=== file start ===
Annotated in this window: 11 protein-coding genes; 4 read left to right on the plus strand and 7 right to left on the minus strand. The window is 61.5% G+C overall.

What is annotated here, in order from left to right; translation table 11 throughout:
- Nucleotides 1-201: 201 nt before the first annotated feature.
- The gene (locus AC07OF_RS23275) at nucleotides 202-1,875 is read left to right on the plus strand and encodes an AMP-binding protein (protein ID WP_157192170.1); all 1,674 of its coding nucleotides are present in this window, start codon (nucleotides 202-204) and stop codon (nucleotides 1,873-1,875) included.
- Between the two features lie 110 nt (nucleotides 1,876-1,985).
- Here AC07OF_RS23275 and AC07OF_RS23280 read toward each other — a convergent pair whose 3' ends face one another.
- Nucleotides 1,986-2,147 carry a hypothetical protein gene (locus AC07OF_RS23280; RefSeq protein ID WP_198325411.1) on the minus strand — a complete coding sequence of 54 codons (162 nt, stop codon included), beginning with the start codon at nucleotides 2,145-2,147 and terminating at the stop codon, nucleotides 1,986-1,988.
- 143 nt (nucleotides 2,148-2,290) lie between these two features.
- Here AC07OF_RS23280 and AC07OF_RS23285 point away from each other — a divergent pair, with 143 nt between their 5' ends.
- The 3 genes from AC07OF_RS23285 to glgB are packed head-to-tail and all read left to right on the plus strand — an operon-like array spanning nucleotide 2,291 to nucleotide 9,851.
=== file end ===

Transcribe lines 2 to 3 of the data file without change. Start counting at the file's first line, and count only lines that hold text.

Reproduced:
What is annotated here, in order from left to right; translation table 11 throughout:
- Nucleotides 1-201: 201 nt before the first annotated feature.